Half troubadour, half techno whiz, Dan is a latterday Beck, and the missing link between Jake Bugg and Joe Mount. No wonder he’s becoming the prime mover of the city’s first movement of note since the heady days of The Coral and The Zutons, one that also includes the critically lauded Stealing Sheep, Outfit, Kankouran, Jethro Fox, The Staves, Eye Emma Jedi, Mikhael Paskalev, Vasco Da Gama, Ninetails, Neon Lights and many others, bands and singers with ambitions to break out nationally in 2013. Dan is at the forefront of this scene. He’s Twitter friends with rapper Azealia Banks and Mumford and Sons’ Ben Lovett is a big fan, as is designer Paul Smith.

You name it, from useless info to rugby, Dan could have made a career out of it. He could also have pursued his most recent employment as a part-time doorman (he worked at Liverpool’s Le Bateau, where he used to have to confiscate punters’ drugs – “Only for them to be kept under my desk,” he says) or as an extra – he had a walk-on part in Channel 4’s Shameless, in which he had to attend Frank Gallagher’s stag do at a strip club (it was a busman’s holiday, really, considering he currently lives above a bordello on Liverpool’s Broad Street), and another TV role as a Victorian gent involved in prostitution.

Instead, it’s going to be music all the way. Currently recording in an abandoned primary school gym in Toxteth, (turn right at the docks, past the crackheads) the unique rehearsal space / studio is equipped with an old badminton court and climbing ropes: who needs a £1000 a day residential studio? He’s continuing to work on his debut album for release early next year, and his debut single is being played on a radio station near you right now.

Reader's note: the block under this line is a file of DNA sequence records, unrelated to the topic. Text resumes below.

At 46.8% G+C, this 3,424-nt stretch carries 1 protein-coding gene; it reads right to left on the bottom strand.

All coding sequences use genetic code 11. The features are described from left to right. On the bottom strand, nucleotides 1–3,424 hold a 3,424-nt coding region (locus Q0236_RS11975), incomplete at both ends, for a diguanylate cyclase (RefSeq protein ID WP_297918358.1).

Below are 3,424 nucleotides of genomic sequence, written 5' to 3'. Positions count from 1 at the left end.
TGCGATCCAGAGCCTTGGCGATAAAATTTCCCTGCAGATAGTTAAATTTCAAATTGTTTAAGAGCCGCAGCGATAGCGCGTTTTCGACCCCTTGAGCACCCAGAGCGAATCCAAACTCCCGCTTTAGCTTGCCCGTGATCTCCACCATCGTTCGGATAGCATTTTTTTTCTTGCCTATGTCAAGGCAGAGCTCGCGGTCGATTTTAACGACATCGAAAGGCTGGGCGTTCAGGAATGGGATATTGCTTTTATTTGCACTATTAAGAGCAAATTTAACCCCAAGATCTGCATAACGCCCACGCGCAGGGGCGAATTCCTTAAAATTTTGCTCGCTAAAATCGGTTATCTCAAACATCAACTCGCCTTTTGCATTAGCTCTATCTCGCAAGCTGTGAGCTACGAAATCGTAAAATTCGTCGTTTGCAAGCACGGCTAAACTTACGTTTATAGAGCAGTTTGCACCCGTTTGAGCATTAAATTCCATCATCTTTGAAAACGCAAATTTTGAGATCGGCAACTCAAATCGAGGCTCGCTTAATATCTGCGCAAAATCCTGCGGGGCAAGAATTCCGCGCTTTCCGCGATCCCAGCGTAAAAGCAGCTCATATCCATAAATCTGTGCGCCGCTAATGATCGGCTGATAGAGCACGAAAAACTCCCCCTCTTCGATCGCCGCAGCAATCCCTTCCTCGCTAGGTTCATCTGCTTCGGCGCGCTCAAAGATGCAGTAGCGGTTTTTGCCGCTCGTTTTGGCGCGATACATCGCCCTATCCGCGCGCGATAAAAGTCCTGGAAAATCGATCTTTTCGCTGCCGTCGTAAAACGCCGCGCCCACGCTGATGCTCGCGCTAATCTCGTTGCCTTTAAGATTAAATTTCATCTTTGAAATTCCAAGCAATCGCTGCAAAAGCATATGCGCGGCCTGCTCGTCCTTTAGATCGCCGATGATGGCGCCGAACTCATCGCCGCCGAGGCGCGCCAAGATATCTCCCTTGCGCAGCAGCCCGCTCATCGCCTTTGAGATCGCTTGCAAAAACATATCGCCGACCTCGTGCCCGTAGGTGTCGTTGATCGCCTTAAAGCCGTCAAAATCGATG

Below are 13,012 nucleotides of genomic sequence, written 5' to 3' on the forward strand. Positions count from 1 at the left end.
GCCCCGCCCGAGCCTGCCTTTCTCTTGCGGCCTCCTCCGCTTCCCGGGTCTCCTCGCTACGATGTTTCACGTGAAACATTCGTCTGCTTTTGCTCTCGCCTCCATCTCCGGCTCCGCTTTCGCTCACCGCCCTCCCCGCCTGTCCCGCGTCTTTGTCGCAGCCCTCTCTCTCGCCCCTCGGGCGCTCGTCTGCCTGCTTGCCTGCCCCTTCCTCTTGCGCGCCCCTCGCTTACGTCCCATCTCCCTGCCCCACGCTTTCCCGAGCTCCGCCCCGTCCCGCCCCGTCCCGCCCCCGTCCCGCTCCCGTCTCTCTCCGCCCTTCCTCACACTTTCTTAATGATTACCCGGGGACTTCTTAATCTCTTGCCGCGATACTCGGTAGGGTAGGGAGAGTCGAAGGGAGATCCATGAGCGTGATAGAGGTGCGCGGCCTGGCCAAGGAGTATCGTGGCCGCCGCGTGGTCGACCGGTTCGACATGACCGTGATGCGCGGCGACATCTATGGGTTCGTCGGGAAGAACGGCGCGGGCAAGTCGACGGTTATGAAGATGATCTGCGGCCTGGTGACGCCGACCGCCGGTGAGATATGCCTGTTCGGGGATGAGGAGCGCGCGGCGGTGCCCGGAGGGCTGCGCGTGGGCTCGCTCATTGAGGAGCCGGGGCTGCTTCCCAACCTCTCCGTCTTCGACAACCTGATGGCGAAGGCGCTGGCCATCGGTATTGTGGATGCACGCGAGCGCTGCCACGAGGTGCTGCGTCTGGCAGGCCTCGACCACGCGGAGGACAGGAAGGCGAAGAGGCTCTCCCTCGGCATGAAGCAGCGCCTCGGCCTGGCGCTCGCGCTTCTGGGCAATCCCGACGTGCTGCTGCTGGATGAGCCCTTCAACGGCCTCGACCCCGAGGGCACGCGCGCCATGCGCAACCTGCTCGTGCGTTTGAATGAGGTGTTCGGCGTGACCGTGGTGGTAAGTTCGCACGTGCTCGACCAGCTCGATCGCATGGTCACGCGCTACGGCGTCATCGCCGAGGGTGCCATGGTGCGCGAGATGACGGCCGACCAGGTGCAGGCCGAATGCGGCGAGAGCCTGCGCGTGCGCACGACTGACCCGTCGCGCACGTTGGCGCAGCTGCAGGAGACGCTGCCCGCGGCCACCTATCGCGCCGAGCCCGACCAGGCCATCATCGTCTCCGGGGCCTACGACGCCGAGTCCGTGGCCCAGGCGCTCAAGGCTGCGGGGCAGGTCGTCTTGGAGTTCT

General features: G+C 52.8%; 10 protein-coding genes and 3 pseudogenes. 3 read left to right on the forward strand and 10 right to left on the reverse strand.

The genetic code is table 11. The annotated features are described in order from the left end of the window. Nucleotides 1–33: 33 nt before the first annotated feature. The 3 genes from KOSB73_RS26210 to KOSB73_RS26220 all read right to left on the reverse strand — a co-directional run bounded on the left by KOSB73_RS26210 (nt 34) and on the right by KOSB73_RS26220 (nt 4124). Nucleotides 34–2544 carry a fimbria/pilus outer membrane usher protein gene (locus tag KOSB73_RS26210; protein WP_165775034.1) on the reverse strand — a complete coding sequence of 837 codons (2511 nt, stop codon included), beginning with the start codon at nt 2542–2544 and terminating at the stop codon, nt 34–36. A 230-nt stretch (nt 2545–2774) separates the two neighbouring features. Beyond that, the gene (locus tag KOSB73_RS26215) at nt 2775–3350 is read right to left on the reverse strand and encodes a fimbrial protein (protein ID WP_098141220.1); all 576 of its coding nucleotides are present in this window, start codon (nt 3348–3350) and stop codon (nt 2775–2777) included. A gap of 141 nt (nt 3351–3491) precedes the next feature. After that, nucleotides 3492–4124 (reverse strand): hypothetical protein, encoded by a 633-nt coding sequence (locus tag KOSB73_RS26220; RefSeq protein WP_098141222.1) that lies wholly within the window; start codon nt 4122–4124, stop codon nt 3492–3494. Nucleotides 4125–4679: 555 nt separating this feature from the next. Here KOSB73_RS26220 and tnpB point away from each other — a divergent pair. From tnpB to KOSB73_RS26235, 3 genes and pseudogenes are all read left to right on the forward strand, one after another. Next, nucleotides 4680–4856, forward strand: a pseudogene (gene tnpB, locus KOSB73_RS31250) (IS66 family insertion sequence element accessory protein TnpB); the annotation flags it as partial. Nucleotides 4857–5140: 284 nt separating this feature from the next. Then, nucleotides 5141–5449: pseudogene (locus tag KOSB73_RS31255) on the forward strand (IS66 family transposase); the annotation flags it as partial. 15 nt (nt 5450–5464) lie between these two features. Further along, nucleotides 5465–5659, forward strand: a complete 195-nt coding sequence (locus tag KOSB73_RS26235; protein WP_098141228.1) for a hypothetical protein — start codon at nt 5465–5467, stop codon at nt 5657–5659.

You could say he’s gone From Nowhere to, well, everywhere, in less than 12 months. “It’s been mind-blowing,” he says. “I had every bit of faith in the single doing well, but I never imagined getting daytime Radio 1 plays, some tremendous support from 6 Music, or breaking 100,000 SoundCloud streams in two weeks.”

Now, he says, his aim is to “get some real music out there”. “I want music with life and a bit of a story, that comes from genuine inspiration, to be in the mainstream,” he says. “Not just songs put together in a day by a bunch of anonymous writers chosen by a record label. Music from the heart, with meaning, that means something to me and will hopefully be meaningful to listeners.”
The Dig
The Dig
From the beginning, The Dig have been a classic band’s band, and a true collaboration: three longtime friends, three songwriters, two singers in a true dual frontman setup, all individuals but all woven more and more tightly together as they have evolved. In a world that rewards drama, reckless moves and often-overwrought narrative twists, The Dig have bucked that trend by focusing on, well, the work: writing song after song to cast off more than they keep, and keep only the best. The Dig do a lot, and they do it the right way — building brick by brick, writing constantly, touring steadily, and most crucially, pushing themselves creatively to make better and better records. Which brings us, of course, to Bloodshot Tokyo, a record rich with ambition and a bright, irresistible ease.

“In the past I think we’ve tried to create a mindset of writing ‘for The Dig’”, says guitarist/keyboard playing Erick Eiser, “so as to create something cohesive. This time I think we really freed ourselves from that, and just wrote.” They made the most of their interconnectedness as a way to push themselves forward, writing what singer and bassist Emile Mosseri describes as “elaborate demos” for most of the songs. Arrangements were fully worked out, ideas were explored and re-explored before they sat down to record. Emile continues, “It’s not hard to write songs separately, but there’s a thing that happens where I’ll sometimes have the other guys in my head, even when I’m writing by myself. So in a way, we’re kind of always writing together even when we’re writing alone. We all grew up playing in different bands together since we were little kids, and have toured with and were inspired by all kinds of different bands for years. We did all this together, and I feel like writing this record was the sum of all those years. It’s the most wide spanning stylistically and colorful of our records, and also sounds the most like us.”